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Before-after prospective surveillance study to assess the efficacy of the International Nosocomial Infection Control Consortium (INICC) multidimensional infection control program to reduce the rate of occurrence of ventilator-associated pneumonia (VAP).
Neonatal intensive care units (NICUs) of INICC member hospitals from 15 cities in the following 10 developing countries: Argentina, Colombia, El Salvador, India, Mexico, Morocco, Peru, Philippines, Tunisia, and Turkey.
VAP rates were determined during a first period of active surveillance without the implementation of the multidimensional approach (phase 1) to be then compared with VAP rates after implementation of the INICC multidimensional infection control program (phase 2), which included the following practices: a bundle of infection control interventions, education, outcome surveillance, process surveillance, feedback on VAP rates, and performance feedback on infection control practices. This study was conducted by infection control professionals who applied National Health Safety Network (NHSN) definitions for healthcare-associated infections and INICC surveillance methodology.
During phase 1, we recorded 3,153 mechanical ventilation (MV)–days, and during phase 2, after the implementation of the bundle of interventions, we recorded 15,981 MV-days. The VAP rate was 17.8 cases per 1,000 MV-days during phase 1 and 12.0 cases per 1,000 MV-days during phase 2 (relative risk, 0.67 [95% confidence interval, 0.50–0.91]; P = .001 ), indicating a 33% reduction in VAP rate.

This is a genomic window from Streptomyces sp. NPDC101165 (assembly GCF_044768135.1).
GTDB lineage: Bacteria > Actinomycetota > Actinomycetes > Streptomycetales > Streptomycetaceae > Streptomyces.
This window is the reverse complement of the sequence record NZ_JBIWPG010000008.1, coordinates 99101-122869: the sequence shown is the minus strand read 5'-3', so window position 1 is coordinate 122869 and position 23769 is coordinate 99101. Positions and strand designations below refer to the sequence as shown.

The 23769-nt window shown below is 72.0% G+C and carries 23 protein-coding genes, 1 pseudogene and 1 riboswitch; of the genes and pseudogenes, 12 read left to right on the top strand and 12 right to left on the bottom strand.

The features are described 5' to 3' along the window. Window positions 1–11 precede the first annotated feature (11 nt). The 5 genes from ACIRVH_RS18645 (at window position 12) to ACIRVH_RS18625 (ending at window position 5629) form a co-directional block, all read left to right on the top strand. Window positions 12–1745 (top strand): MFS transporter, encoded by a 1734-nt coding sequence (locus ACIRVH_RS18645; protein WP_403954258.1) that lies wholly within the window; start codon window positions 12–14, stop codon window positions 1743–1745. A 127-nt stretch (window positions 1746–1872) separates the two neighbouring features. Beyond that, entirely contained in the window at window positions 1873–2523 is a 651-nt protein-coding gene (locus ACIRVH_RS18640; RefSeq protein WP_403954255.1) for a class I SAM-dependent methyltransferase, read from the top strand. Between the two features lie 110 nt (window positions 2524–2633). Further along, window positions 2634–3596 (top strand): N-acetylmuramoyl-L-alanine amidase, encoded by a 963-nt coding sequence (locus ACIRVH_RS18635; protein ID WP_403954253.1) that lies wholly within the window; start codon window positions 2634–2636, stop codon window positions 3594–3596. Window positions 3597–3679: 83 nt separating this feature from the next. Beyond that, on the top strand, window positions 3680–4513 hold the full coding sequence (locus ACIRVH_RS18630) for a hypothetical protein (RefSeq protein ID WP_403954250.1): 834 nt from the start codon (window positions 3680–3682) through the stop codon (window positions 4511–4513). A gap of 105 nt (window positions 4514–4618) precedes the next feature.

Our results demonstrate that an implementation of the INICC multidimensional infection control program was associated with a significant reduction in VAP rate in NICUs in developing countries.
The International Nosocomial Infection Control Consortium (INICC) was established in 15 developing countries to reduce infection rates in resource-limited hospitals by focusing on education and feedback of outcome surveillance (infection rates) and process surveillance (adherence to infection control measures). We report a time-sequence analysis of the effectiveness of this approach in reducing rates of central line–associated bloodstream infection (CLABSI) and associated deaths in 86 intensive care units with a minimum of 6-month INICC membership.
Pooled CLABSI rates during the first 3 months (baseline) were compared with rates at 6-month intervals during the first 24 months in 53,719 patients (190,905 central line–days). Process surveillance results at baseline were compared with intervention period data.
During the first 6 months, CLABSI incidence decreased by 33% (from 14.5 to 9.7 CLABSIs per 1,000 central line–days). Over the first 24 months there was a cumulative reduction from baseline of 54% (from 16.0 to 7.4 CLABSIs per 1,000 central line–days; relative risk, 0.46 [95% confidence interval, 0.33–0.63]; P <.001). The number of deaths in patients with CLABSI decreased by 58%. During the intervention period, hand hygiene adherence improved from 50% to 60% (P<.001); the percentage of intensive care units that used maximal sterile barriers at insertion increased from 45% to 85% (P < .001), that adopted Chlorhexidine for antisepsis increased from 7% to 27% (P = .018), and that sought to remove unneeded catheters increased from 37% to 83% (P = .004); and the duration of central line placement decreased from 4.1 to 3.5 days (P < .001).
Education, performance feedback, and outcome and process surveillance of CLABSI rates significantly improved infection control adherence, reducing the CLABSI incidence by 54% and the number of CLABSI-associated deaths by 58% in INICC hospitals during the first 2 years.
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